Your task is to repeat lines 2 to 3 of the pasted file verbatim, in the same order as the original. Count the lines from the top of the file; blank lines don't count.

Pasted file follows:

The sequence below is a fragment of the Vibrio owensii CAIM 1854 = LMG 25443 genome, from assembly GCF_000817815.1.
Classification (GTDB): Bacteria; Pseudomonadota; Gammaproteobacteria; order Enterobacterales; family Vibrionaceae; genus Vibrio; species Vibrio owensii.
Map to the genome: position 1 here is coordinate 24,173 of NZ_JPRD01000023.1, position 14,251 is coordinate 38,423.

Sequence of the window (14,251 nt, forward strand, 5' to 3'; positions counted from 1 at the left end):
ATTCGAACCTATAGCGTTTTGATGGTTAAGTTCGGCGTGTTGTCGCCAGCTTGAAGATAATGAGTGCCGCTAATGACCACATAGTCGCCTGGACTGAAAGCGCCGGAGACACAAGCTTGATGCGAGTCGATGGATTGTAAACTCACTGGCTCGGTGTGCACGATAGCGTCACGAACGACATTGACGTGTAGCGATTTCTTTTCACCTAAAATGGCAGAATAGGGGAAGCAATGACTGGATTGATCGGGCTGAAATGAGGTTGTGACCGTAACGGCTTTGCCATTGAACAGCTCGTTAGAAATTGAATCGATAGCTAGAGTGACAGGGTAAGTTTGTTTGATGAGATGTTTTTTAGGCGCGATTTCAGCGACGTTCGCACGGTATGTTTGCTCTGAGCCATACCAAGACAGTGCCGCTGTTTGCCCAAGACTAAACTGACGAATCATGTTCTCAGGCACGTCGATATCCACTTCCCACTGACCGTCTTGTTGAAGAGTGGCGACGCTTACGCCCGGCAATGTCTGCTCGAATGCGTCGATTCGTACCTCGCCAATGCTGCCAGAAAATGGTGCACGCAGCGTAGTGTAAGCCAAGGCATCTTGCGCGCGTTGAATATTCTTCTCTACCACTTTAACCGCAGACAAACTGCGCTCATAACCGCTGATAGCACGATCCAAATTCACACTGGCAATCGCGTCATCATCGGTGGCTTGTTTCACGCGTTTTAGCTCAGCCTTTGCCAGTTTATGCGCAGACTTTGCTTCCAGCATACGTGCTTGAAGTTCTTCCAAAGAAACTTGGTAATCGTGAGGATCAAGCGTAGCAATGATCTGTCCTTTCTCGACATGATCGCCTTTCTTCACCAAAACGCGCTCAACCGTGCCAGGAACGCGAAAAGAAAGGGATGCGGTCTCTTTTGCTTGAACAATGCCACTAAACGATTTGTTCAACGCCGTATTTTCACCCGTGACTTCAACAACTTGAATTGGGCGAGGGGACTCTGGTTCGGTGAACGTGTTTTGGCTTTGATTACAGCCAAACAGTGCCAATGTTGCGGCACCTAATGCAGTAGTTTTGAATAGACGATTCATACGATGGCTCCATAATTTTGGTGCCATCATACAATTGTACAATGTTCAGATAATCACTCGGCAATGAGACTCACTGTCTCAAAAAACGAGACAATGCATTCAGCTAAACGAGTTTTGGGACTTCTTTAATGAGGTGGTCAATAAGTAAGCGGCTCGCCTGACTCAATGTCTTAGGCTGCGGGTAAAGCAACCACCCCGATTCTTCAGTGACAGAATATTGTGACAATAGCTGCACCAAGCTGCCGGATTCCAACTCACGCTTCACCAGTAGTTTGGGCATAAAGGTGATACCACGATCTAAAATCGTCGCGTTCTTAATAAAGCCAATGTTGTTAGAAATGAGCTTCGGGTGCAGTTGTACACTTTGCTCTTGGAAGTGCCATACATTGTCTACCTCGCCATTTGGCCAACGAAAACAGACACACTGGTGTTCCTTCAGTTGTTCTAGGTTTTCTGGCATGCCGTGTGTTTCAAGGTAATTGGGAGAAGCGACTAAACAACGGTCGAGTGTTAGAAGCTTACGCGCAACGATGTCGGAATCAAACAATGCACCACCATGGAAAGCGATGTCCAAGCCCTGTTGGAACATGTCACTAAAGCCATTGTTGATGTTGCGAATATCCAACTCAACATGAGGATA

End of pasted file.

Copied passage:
Classification (GTDB): Bacteria; Pseudomonadota; Gammaproteobacteria; order Enterobacterales; family Vibrionaceae; genus Vibrio; species Vibrio owensii.
Map to the genome: position 1 here is coordinate 24,173 of NZ_JPRD01000023.1, position 14,251 is coordinate 38,423.